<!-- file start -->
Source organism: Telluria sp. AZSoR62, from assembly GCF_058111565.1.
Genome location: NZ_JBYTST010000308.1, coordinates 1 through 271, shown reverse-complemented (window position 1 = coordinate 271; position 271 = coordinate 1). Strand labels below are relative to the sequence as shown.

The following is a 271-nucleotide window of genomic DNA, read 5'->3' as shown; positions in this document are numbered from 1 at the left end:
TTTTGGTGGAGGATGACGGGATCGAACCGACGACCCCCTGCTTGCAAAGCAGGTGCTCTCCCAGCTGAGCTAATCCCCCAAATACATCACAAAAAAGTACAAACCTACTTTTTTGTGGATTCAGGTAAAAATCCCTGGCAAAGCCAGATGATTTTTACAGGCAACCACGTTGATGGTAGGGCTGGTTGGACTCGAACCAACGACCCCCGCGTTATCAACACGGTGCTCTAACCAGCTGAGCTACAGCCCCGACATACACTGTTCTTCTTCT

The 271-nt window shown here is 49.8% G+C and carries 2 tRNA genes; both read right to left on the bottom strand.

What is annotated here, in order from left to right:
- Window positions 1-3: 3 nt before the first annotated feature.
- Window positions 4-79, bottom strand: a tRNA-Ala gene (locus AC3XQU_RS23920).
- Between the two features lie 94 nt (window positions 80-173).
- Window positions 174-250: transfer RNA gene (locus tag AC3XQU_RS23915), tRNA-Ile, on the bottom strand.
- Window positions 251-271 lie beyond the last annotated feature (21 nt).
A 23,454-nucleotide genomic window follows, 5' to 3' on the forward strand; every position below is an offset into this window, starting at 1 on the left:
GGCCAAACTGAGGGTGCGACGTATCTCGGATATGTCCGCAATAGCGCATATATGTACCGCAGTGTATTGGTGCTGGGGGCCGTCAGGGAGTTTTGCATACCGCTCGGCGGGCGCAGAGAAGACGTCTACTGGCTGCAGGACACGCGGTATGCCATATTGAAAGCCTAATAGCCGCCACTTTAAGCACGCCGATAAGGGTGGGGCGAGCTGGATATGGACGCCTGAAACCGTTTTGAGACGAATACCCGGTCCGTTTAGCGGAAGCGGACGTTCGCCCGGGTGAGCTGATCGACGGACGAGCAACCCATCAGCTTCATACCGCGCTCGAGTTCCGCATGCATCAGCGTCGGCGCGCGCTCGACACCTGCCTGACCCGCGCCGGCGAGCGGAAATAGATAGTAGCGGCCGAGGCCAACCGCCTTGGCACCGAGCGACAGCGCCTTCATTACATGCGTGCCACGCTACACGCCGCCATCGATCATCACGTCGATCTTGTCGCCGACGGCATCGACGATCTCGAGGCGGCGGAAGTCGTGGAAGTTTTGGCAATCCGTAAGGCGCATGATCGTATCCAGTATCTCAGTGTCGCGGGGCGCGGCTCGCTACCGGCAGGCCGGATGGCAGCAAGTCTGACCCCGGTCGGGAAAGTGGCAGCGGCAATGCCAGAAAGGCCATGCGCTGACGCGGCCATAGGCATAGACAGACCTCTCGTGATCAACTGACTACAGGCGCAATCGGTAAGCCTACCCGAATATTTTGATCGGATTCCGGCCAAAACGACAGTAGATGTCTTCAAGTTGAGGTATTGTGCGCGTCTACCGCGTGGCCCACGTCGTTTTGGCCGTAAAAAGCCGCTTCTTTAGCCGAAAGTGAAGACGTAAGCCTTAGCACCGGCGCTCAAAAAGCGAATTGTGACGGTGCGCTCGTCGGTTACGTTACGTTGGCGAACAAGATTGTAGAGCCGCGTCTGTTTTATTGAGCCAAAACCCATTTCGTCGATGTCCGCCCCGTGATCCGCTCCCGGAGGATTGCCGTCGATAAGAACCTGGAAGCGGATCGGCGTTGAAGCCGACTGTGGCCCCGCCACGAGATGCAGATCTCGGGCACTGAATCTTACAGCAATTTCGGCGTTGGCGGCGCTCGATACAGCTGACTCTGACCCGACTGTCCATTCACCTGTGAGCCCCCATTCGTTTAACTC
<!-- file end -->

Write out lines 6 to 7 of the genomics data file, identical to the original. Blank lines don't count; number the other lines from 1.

What is annotated here, in order from left to right:
- Window positions 1-3: 3 nt before the first annotated feature.